/> a mother's heart » Blog Archive » dividing mothers…again

Recently, someone on a parenting discussion board posted a link to an article about motherhood and breastfeeding. Ordinarily, this would not be news. But the point of the article seemed to be to try to divide mothers and set them against each other, yet again. So the rest of this post will make sense, I’ll post the link here. So go read it now and then come back.

Okay, now you’re back. My first response to this article was quite sarcastic–something along the lines of “I can hardly wait for the bashing of mothers to begin….NOT!” I was challenged by the original poster about my views on mothering and breastfeeding, and I wanted to state my views here as well. After all, it is *my* blog, right? 😉

Let me start off by saying that I do believe breastmilk is the best of all possible foods for babies, and I do believe it is optimum for mother and child to start their lives together this way. But let’s face it, optimum isn’t always plausible. And I don’t believe that because a mother may make the best possible decision for her family and her health (and it may not include breastfeeding) that she should be scorned, ridiculed, or made to feel guilty or inferior for that decision. I’ll also remind readers that I’m coming all this and all topics from a Christian worldview, and that the list on which this topic was broached is also a Christian forum. That said, here’s my take on it.

Yes, breastfeeding is optimum. But so is a sinless existence in the Garden of Eden. *That* was shot to you-know-where with Adam & Eve’s sin and only through the *grace* of God we are able to achieve that optimum level of living on the other side of this earthly life through Jesus’ sacrifice. So talk of ‘optimum’ and ‘best’ pales when we consider what God’s optimum and best was for us and how we don’t have it. ‘Optimum’ in my world would be a sin-free and perfect existence, not just mothers breastfeeding for at least 6 months.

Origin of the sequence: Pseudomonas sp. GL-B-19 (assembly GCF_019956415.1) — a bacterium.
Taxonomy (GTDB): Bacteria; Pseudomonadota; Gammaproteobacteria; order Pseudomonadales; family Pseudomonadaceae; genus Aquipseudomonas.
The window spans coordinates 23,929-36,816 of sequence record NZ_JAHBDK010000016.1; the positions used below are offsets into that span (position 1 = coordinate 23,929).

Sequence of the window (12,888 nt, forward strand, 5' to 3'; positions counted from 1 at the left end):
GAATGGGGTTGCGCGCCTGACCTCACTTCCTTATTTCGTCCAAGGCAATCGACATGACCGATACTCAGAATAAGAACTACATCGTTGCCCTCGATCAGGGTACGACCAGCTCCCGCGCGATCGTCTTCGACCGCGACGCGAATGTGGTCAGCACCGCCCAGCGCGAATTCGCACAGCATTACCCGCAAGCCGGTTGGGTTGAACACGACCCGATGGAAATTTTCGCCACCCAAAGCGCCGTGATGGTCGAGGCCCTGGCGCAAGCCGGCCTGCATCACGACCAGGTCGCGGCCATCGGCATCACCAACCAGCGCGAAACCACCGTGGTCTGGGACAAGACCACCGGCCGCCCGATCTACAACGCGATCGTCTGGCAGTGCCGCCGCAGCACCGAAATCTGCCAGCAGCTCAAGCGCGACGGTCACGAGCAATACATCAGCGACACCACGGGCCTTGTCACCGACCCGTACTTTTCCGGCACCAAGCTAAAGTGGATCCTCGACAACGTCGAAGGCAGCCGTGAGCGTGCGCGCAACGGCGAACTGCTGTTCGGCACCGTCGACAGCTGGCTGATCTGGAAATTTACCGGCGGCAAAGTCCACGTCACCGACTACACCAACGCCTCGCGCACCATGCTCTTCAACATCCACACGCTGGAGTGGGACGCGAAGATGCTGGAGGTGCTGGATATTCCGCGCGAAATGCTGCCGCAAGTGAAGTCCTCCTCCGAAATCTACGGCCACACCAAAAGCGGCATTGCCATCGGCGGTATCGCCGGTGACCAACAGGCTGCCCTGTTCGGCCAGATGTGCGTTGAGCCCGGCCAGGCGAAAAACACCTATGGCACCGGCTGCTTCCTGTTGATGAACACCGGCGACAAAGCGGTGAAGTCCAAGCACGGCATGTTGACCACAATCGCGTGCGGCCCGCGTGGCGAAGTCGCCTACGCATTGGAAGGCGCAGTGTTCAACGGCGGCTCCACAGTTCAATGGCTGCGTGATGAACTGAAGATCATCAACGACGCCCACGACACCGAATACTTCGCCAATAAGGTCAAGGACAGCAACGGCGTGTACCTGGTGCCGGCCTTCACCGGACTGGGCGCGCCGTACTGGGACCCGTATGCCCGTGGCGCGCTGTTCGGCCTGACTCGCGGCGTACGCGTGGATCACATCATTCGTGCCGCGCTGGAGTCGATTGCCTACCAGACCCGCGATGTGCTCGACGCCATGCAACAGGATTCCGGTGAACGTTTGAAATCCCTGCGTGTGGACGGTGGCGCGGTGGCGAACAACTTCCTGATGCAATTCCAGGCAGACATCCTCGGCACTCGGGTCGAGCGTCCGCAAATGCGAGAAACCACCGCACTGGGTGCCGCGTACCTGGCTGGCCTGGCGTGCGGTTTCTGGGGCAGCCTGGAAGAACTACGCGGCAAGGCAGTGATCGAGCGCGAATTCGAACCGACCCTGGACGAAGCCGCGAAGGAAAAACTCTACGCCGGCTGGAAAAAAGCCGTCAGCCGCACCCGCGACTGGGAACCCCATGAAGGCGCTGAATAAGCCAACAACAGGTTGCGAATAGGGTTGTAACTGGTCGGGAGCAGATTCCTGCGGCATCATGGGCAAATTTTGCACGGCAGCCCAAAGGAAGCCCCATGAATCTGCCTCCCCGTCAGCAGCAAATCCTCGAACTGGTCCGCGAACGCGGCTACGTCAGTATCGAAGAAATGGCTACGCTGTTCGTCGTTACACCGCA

While God did indeed design women to breastfeed, there are some women who will never lactate even once–be it because of surgery to treat breast cancer, the fact that they’ve never given birth, or that they became a mother through some other means (adoption jumps to mind). Does this make their motherhood less than optimum? I would say no.

Our job as parents is to raise healthy children who (in the Christian worldview) learn to love God and live their lives for Him. Breastfeeding is not required for that. And to those who choose to condemn others who cannot maintain a milk supply or who are unable to breastfeed or who simply are not comfortable with that function of their bodies (this usually centers around some type of previous sexual abuse; I had a friend like this) and choose to feed with formula, I assert that they are GOOD mothers who are making the BEST choice they can for their families at that intersection of time and circumstances. Babies are *hungry* and they need *food*. Does it *really matter* what food they are fed, as long as it is nourishing their tiny bodies and they are growing?